Hall primed for ED role
September 25, 2018—Newark DE Brian Hall knows that he has big shoes to fill as he follows Teresa Avery in the role of Autism Delaware executive director (ED). On July 12, Avery departed the autism agency, having served as the second ED over its 20-year history. When Avery joined the agency in 2010, there were 26 staff members; today, Autism Delaware has nearly 100 staff members in three statewide offices. Avery oversaw a period of continuing growth for the agency, both in terms of size and impact. Her eight years at the helm included the addition of more family support opportunities; the passage of important Delaware legislation related to autism; the creation of critical, multi-agency collaborations to help further supports for individuals and families; and significant growth in Autism Delaware’s vocational services (called Productive Opportunities for Work and Recreation, or POW&R, for short).
“Teresa leaves the organization in a strong position for growth with a solid strategic plan, a talented and dedicated leadership team, and a future of continued innovation in services for individuals and families affected by autism,” notes Hall.
“I also know,” adds Hall, “that the passion and commitment of the Autism Delaware staff, coupled with the dedication of our families and the professionals who serve them, will provide the support and energy I need to lead the agency into the future.”
“Teamwork” is the watchword for Hall’s approach to leadership: “All of us who work in the autism community are in this work together. We are driven by the same mission—helping people and families affected by autism spectrum disorder. To this end, we at Autism Delaware create and promote opportunities for individuals and families to live more inclusive lives,” explains Hall.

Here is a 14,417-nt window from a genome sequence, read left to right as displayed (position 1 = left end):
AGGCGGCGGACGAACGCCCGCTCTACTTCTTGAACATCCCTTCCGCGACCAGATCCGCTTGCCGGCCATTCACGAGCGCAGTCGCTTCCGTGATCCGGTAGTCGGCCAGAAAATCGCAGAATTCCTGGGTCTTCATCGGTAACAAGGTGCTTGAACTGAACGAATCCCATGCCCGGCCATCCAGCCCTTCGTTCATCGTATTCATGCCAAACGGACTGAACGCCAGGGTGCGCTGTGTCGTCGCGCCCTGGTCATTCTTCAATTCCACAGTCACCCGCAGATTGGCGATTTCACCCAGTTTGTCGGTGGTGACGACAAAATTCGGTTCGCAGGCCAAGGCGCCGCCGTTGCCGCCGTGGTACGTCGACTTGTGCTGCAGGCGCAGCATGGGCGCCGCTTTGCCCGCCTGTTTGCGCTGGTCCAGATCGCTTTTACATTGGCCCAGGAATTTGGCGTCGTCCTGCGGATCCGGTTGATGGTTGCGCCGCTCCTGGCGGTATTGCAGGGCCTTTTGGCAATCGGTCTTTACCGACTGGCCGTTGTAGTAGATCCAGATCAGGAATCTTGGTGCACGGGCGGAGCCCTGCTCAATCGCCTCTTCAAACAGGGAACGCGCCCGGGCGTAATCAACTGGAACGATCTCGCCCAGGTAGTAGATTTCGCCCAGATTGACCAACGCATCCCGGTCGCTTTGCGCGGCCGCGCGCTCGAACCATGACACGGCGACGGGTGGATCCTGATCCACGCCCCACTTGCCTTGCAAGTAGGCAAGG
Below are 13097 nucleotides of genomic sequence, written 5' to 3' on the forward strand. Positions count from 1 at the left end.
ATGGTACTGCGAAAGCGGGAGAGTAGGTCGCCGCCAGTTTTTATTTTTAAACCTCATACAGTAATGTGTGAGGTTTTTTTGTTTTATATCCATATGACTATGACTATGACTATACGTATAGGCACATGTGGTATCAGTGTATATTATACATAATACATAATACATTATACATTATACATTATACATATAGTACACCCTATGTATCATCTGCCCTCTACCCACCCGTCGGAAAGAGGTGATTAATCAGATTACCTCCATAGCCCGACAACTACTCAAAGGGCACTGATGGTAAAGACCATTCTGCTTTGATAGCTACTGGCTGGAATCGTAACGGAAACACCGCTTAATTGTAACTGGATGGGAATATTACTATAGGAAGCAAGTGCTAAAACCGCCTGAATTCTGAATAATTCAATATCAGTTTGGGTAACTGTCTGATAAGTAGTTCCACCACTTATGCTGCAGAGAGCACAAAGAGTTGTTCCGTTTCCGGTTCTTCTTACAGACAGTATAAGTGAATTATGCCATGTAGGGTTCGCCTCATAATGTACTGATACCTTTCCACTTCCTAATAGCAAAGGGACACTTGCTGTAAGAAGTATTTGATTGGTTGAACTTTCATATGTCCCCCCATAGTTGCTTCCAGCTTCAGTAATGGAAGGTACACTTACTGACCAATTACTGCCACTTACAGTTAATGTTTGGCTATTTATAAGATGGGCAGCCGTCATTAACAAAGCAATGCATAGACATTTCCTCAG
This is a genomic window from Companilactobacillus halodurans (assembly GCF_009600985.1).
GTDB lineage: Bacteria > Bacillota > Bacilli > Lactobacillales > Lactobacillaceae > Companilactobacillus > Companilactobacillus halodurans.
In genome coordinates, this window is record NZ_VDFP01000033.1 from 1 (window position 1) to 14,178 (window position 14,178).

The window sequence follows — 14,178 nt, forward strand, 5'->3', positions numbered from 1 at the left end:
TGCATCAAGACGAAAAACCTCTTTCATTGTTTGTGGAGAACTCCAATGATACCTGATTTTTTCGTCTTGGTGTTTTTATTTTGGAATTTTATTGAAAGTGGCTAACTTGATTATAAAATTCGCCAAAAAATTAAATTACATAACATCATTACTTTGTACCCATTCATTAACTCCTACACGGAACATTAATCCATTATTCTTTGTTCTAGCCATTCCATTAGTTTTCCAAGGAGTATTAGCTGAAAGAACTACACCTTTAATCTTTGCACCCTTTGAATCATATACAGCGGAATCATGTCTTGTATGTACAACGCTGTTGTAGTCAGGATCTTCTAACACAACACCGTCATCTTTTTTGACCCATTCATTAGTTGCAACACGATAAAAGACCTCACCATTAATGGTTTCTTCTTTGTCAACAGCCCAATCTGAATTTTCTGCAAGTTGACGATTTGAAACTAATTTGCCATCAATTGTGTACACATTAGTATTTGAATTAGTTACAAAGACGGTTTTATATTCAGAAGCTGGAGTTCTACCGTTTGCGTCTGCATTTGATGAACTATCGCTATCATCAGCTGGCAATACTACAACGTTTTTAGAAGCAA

When Hall joined Autism Delaware in 2012 as associate executive director, he came with many years of experience directing residential and day treatment programs for children with moderate to severe behavioral problems. He brought this experience to bear as he assumed oversight of Autism Delaware’s programs and services during a critical period of expansion. As executive director, he will continue this oversight along with executive-level management of Autism Delaware.
For more information about Autism Delaware, visit AutismDelaware.org.
About autism spectrum disorder and Autism Delaware
Autism spectrum disorder (or ASD, for short) is a developmental disorder that includes impairment in social interaction and social communication. Individuals with ASD also exhibit repetitive patterns of behavior or interest that limit everyday functioning. An intellectual or language impairment is also possible. All these symptoms will first appear in early childhood.
In 1998, a group of Delaware parents got together to share their common experience of autism. They began by supporting each other, sharing information, and creating a vision for a better future for all who are affected by autism in our state. Over the last 20 years, Autism Delaware has grown into an independent 501(c)(3) nonprofit made up of individuals with ASD, their family members, the professionals who serve them, and friends of people with ASD. With offices in Newark, Dover, and Lewes, Autism Delaware serves the entire state. Celebrating our 20th anniversary this year—and the 10th anniversary of our adult employment program known as Productive Opportunities for Work & Recreation (or POW&R, for short)—the agency’s mission continues to be to help people and families affected by ASD.Autism Delaware’s programs and services are supported by state contracts and generous donations from individuals and corporations across Delaware. Fundraising events, such as the Blue Jean Ball and DelAWAREness, help provide the income needed to make critical programs a reality. For more information on how to help, visit AutismDelaware.org.